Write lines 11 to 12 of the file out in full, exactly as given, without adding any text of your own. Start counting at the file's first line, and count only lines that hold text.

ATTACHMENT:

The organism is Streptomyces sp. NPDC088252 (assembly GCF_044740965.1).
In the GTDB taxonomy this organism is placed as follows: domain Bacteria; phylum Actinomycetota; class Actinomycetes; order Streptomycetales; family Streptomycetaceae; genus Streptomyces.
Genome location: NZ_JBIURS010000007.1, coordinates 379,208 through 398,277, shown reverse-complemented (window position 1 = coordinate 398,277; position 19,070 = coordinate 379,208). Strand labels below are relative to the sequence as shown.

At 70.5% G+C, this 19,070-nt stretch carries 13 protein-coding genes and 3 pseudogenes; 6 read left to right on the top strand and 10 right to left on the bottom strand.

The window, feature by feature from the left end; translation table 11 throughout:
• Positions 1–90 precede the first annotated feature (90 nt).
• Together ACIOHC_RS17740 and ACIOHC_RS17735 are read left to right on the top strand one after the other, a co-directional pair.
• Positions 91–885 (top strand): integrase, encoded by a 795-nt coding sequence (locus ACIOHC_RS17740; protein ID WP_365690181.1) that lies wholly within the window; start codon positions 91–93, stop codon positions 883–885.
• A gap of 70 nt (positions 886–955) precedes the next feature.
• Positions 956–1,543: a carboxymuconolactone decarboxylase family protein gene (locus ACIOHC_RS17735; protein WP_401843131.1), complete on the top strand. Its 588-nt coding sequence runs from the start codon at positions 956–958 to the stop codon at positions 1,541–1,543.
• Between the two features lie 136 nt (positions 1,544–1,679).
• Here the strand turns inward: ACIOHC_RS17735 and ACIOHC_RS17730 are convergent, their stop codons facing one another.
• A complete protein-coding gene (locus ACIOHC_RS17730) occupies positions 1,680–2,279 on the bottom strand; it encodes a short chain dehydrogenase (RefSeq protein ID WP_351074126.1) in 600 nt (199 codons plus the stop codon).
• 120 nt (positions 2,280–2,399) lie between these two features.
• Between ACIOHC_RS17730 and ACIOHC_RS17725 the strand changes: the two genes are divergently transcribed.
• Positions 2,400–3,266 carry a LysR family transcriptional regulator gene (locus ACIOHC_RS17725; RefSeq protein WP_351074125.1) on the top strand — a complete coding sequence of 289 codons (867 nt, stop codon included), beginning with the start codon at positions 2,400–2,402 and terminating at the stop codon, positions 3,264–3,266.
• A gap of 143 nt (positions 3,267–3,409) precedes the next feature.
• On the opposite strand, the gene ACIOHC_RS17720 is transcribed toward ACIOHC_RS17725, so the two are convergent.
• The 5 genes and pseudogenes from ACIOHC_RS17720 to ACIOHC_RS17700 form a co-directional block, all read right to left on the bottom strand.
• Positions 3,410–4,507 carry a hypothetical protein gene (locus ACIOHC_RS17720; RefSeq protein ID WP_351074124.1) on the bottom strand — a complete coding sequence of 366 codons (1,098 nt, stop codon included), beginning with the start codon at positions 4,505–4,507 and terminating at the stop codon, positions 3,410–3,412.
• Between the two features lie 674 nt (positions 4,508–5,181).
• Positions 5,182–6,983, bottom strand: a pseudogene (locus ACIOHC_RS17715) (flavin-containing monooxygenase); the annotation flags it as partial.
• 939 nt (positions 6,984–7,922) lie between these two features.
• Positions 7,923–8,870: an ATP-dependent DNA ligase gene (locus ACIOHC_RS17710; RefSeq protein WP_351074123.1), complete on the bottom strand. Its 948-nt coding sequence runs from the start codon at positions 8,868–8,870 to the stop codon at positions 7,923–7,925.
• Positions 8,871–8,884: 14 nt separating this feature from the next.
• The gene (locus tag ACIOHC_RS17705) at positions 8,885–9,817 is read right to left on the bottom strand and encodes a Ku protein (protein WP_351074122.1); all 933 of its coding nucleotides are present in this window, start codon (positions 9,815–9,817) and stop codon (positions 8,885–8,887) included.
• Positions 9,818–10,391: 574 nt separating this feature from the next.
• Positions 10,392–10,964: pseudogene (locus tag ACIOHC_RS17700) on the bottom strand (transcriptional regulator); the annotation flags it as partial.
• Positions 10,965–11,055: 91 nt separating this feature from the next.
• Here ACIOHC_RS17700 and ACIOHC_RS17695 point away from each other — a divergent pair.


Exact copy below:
• Between the two features lie 136 nt (positions 1,544–1,679).
• Here the strand turns inward: ACIOHC_RS17735 and ACIOHC_RS17730 are convergent, their stop codons facing one another.